In Belinda, Anne Rice plunges us into a story of forbidden love to explore the dark recesses of passion. Like the “Story of O” shocked the sixties expressing what hitherto remained veiled, Anne Rampling (pseudonym of Anne Rice) reveals the sexual desires of our time.
Following the literary tradition of Anais Nin and Henry Miller, the author of the Vampire Chronicles is writing her most intense prose to date. These are the first two novels of Anne Rice’s erotic series, which follow the Sleeping Beauty trilogy, published under the pseudonym AN Roquelaure.
I can’t say I didn’t find the subject deeply disturbing at first. An aging children’s novelist finds a young looking girl, living on the streets, and takes her home with him to paint her. Beautiful, frail, innocent and lost, she becomes his “model” and then his lover. She says that she’s 16, barely of legal age, but I doubt that you can shake off the feeling that you are reading the ramblings and excuses of a pedofiliac. He is old, in his forties, she is very young.
She might seem experienced, a young Lolita, and many of the book’s factors remind me of the scandal that surrounded Roman Polanski.
Can a love between an artist and his muse transcend age? Social norms? Ethical boundaries?
“And a sad realization drifted through my head, something to do with how young she was, how good she looked in any light, how light didn’t make the slightest difference with her. And how old I was, and how all young people, even plain young people, had begun to look beautiful to me.”
The story gets complicated as her past begins to emerge. She is a young star, daughter of a bigger silver screen starlet (Bonnie) and a beautiful gay hairdresser (GiGi). How they got together to form a cute child – that’s a story that our artist’s friend, Alex, tells over a dinner. She grows up in the limelight, her mother adding her easily to over 22 movies, never crediting her. Her mother sounds like a manic-depressive self-absorbed typical star.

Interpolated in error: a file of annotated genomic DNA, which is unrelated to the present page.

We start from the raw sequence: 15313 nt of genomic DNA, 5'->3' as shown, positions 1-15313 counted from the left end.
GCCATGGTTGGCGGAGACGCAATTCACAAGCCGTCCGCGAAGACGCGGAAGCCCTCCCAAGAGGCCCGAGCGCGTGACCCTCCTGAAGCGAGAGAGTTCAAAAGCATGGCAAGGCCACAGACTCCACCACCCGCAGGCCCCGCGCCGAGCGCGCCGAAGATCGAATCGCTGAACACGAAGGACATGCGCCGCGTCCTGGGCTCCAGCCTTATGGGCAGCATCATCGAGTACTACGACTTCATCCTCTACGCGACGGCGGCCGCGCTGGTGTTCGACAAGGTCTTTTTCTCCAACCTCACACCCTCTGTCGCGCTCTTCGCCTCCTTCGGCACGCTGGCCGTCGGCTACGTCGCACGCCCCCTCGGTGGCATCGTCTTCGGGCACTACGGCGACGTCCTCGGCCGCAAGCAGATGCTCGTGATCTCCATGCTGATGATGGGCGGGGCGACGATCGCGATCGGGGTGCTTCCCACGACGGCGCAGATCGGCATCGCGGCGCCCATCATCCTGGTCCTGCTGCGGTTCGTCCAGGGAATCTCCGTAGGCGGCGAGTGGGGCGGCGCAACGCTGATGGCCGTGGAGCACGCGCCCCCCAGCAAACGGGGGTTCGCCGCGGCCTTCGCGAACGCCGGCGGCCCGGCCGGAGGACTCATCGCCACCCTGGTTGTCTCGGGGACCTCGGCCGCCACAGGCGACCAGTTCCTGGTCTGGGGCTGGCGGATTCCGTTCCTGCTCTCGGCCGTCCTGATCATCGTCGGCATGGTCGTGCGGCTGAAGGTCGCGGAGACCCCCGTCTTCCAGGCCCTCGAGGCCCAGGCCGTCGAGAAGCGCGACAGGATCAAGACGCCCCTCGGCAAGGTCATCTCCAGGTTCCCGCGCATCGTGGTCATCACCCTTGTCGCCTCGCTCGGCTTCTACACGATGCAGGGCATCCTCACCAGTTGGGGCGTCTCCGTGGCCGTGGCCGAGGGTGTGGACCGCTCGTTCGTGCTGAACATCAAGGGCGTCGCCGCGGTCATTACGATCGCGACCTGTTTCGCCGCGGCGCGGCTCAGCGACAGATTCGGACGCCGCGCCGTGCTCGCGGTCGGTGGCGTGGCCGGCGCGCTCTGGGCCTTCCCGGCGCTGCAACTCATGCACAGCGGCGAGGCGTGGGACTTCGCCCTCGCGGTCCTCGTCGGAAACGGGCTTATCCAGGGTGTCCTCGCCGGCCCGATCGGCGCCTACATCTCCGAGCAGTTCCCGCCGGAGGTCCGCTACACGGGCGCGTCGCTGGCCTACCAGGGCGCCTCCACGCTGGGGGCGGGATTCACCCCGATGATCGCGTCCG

“You know, one thing I learned about actors and actresses – I mean the big stars. They can be the most ignorant people if they get caught up in it very young. Some of them are damn near illiterate. And emotionally they’re like people who have grown up in the penal system. I mean, they cannot control their emotions at all.”
Belinda is troubled and Belinda lives strongly. And what Belinda wants, she gets.
She grows up, she’s beautiful, talented, and she gets on the wrong side of her mother’s side when she sleeps with her husband when she was only 15. Precocious child. She’s over-sexualized from a young age. Not by wearing make-up or being exposed to adult situations (even though it matters), but by doing adult things. She drinks, she smokes, she hoards money.
“How do I look?”
All in all, it’s a good book. Even though slightly cringe-worthy at times, especially when the mating between them happens. I had to remind myself that the characters in the Game of Thrones were only 12 or 13 when they got married and women mature quicker than men. In the dark ages, they would have been married off as soon as they had their first monthlies.
But this.. this is not the dark ages.